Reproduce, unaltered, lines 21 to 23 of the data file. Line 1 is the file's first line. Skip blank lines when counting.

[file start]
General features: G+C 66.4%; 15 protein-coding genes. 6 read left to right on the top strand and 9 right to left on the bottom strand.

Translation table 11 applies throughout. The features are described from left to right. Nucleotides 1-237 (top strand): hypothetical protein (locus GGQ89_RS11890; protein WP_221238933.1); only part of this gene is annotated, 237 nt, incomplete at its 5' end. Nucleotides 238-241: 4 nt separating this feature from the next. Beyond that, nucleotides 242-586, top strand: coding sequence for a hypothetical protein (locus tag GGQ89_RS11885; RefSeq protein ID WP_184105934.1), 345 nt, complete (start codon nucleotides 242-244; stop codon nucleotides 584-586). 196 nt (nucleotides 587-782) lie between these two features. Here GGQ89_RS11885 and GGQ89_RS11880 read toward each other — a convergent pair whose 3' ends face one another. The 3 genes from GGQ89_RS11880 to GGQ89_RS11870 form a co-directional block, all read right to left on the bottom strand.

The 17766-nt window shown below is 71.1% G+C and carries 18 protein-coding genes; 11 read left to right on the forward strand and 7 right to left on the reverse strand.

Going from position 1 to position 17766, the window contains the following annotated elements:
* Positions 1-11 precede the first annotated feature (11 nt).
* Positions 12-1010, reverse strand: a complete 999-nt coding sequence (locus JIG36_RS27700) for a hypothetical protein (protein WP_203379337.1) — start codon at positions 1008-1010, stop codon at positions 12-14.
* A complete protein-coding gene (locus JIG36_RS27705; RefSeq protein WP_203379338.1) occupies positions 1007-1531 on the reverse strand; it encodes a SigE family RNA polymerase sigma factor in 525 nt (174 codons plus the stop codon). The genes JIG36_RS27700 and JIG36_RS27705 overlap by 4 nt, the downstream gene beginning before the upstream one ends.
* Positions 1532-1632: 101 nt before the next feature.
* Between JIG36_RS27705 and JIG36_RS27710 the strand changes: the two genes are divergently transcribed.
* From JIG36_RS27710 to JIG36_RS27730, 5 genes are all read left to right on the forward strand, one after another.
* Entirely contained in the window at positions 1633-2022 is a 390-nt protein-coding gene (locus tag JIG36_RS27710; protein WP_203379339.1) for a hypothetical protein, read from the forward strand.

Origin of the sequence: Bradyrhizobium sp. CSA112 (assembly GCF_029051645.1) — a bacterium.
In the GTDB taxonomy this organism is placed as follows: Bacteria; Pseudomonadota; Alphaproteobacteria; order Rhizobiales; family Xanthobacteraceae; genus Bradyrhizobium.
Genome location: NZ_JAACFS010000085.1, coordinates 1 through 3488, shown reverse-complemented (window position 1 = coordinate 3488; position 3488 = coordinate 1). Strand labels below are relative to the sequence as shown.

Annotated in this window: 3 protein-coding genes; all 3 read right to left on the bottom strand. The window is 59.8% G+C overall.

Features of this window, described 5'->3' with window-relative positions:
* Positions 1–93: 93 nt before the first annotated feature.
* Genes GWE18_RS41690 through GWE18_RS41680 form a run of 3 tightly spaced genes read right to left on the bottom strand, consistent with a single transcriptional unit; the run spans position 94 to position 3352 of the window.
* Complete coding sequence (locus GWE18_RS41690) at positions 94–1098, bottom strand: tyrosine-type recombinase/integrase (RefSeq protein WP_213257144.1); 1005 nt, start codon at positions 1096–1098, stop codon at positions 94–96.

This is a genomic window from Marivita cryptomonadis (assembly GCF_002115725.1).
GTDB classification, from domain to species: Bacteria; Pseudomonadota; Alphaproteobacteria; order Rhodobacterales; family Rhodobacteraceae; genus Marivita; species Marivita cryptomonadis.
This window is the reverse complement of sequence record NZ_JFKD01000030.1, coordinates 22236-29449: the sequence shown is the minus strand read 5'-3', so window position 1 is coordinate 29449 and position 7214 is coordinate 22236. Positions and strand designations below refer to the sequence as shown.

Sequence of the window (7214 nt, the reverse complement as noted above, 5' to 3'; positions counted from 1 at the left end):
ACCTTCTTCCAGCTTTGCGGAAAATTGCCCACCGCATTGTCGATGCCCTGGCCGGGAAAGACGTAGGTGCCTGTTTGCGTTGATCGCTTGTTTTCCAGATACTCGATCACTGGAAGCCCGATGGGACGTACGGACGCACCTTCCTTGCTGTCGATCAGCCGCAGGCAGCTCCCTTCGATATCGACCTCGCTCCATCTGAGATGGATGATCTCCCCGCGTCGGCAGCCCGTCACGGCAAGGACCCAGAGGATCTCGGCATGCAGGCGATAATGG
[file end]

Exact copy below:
GTDB classification, from domain to species: Bacteria; Pseudomonadota; Alphaproteobacteria; order Rhodobacterales; family Rhodobacteraceae; genus Marivita; species Marivita cryptomonadis.
This window is the reverse complement of sequence record NZ_JFKD01000030.1, coordinates 22236-29449: the sequence shown is the minus strand read 5'-3', so window position 1 is coordinate 29449 and position 7214 is coordinate 22236. Positions and strand designations below refer to the sequence as shown.

Sequence of the window (7214 nt, the reverse complement as noted above, 5' to 3'; positions counted from 1 at the left end):